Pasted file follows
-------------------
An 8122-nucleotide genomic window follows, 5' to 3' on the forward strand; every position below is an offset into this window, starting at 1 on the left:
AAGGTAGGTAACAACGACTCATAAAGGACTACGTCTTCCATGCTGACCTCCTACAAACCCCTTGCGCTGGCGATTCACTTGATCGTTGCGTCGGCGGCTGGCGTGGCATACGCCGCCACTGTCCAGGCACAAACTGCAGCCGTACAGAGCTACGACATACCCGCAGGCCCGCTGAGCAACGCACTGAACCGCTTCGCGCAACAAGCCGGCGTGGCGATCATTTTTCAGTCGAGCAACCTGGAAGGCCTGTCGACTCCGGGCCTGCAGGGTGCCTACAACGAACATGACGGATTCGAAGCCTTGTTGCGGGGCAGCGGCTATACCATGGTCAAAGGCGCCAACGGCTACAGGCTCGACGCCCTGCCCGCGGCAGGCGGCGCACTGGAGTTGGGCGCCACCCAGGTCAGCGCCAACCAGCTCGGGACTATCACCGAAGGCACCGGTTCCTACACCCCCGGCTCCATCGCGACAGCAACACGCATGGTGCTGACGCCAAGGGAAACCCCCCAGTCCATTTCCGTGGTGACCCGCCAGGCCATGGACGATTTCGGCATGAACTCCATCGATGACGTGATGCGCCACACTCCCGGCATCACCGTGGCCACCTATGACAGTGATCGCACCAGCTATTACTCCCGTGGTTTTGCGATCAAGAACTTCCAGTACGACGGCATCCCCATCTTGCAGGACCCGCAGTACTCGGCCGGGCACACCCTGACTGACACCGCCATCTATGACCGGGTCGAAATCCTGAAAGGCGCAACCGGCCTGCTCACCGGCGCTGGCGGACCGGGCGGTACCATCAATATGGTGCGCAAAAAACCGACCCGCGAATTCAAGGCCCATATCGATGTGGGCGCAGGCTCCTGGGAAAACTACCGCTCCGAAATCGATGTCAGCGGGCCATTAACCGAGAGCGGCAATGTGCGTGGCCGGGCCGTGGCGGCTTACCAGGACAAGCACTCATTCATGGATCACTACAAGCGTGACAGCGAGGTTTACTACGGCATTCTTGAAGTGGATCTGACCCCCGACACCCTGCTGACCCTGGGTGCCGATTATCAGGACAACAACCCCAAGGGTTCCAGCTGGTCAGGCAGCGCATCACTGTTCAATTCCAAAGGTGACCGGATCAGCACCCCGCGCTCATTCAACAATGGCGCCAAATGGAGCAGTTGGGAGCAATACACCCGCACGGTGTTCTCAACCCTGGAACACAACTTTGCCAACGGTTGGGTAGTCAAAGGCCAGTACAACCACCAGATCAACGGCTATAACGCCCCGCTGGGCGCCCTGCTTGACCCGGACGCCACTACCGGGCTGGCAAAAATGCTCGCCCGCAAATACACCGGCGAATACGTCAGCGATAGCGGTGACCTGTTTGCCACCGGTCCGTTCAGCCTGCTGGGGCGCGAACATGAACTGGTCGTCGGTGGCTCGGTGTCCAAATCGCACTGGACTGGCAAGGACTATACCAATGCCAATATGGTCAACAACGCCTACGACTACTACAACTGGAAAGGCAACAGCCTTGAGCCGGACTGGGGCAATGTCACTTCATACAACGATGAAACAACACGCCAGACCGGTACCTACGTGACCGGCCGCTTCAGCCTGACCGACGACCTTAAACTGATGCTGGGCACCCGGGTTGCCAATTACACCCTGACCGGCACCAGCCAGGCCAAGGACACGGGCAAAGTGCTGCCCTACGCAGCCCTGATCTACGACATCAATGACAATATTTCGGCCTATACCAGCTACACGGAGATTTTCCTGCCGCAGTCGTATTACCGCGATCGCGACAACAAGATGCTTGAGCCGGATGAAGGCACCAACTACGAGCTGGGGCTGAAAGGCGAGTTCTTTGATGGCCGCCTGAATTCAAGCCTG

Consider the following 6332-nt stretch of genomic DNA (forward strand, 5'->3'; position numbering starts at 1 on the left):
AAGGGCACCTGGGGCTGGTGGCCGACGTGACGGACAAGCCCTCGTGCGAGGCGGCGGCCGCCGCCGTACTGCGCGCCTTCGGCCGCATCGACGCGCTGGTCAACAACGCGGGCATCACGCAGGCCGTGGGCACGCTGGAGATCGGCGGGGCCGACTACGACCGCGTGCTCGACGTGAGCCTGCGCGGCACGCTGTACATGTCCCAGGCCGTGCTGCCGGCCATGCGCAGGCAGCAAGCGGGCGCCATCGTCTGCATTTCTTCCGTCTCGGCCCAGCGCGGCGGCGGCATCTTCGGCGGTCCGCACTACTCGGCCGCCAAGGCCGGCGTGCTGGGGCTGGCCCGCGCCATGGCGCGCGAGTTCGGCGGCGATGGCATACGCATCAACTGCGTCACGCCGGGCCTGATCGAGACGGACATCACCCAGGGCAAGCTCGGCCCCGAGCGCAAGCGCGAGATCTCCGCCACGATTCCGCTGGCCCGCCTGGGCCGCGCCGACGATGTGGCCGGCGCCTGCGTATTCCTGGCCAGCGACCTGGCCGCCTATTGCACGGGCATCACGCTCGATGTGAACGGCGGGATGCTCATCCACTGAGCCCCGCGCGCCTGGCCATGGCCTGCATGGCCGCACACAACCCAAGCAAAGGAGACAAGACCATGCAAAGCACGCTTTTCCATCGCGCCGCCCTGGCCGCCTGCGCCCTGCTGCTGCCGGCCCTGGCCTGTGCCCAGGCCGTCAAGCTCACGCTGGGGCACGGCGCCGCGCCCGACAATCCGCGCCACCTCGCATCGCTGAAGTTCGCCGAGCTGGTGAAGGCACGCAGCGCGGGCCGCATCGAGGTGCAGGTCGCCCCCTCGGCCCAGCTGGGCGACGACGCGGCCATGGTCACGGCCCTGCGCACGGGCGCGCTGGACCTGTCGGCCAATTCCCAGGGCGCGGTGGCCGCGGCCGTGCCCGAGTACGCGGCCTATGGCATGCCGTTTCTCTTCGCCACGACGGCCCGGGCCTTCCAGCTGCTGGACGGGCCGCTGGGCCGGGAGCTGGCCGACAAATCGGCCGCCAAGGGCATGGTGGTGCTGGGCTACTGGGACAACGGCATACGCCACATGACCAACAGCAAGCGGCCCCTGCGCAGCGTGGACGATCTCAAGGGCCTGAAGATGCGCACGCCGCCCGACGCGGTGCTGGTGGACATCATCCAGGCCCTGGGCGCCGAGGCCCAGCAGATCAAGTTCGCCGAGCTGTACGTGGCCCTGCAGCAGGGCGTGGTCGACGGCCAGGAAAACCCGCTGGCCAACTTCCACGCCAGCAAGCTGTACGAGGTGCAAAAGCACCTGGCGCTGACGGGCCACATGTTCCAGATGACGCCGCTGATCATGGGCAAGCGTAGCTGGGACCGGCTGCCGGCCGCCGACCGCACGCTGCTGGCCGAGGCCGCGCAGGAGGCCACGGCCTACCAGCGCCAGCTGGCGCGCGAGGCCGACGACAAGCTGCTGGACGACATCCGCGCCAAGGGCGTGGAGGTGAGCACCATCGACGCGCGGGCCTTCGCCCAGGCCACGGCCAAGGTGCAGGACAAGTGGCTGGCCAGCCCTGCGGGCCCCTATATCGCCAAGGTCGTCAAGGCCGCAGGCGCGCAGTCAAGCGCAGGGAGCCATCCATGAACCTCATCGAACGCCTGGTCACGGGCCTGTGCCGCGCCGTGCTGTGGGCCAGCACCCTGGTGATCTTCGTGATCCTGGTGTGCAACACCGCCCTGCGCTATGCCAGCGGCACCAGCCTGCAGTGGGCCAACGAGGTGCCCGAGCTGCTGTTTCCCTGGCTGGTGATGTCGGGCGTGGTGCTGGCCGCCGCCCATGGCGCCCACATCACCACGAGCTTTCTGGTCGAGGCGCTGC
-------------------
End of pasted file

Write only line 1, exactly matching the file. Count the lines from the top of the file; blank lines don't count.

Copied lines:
An 8122-nucleotide genomic window follows, 5' to 3' on the forward strand; every position below is an offset into this window, starting at 1 on the left: